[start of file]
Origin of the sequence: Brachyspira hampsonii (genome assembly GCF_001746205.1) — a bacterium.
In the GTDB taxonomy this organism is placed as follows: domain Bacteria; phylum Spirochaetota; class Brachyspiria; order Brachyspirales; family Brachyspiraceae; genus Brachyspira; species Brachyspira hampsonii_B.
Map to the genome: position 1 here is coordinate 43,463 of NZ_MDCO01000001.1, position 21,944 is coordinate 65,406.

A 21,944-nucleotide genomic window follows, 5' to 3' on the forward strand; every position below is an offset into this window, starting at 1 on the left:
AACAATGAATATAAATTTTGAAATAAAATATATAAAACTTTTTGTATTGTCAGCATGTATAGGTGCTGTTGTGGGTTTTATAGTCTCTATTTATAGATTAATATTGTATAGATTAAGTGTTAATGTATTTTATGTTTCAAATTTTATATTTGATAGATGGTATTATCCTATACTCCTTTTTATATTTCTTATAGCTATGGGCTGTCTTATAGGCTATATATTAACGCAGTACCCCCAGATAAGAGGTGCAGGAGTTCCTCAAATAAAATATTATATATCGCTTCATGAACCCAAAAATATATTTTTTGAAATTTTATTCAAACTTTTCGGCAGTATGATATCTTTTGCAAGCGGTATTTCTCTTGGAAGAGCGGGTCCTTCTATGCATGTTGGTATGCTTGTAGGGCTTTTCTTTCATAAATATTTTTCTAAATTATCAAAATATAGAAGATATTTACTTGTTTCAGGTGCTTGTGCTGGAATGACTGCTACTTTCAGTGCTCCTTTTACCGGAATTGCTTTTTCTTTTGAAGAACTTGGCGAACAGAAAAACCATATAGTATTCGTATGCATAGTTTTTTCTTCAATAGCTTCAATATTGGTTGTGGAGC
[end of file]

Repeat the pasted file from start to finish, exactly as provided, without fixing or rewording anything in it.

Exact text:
Origin of the sequence: Brachyspira hampsonii (genome assembly GCF_001746205.1) — a bacterium.
In the GTDB taxonomy this organism is placed as follows: domain Bacteria; phylum Spirochaetota; class Brachyspiria; order Brachyspirales; family Brachyspiraceae; genus Brachyspira; species Brachyspira hampsonii_B.
Map to the genome: position 1 here is coordinate 43,463 of NZ_MDCO01000001.1, position 21,944 is coordinate 65,406.

A 21,944-nucleotide genomic window follows, 5' to 3' on the forward strand; every position below is an offset into this window, starting at 1 on the left:
AACAATGAATATAAATTTTGAAATAAAATATATAAAACTTTTTGTATTGTCAGCATGTATAGGTGCTGTTGTGGGTTTTATAGTCTCTATTTATAGATTAATATTGTATAGATTAAGTGTTAATGTATTTTATGTTTCAAATTTTATATTTGATAGATGGTATTATCCTATACTCCTTTTTATATTTCTTATAGCTATGGGCTGTCTTATAGGCTATATATTAACGCAGTACCCCCAGATAAGAGGTGCAGGAGTTCCTCAAATAAAATATTATATATCGCTTCATGAACCCAAAAATATATTTTTTGAAATTTTATTCAAACTTTTCGGCAGTATGATATCTTTTGCAAGCGGTATTTCTCTTGGAAGAGCGGGTCCTTCTATGCATGTTGGTATGCTTGTAGGGCTTTTCTTTCATAAATATTTTTCTAAATTATCAAAATATAGAAGATATTTACTTGTTTCAGGTGCTTGTGCTGGAATGACTGCTACTTTCAGTGCTCCTTTTACCGGAATTGCTTTTTCTTTTGAAGAACTTGGCGAACAGAAAAACCATATAGTATTCGTATGCATAGTTTTTTCTTCAATAGCTTCAATATTGGTTGTGGAGC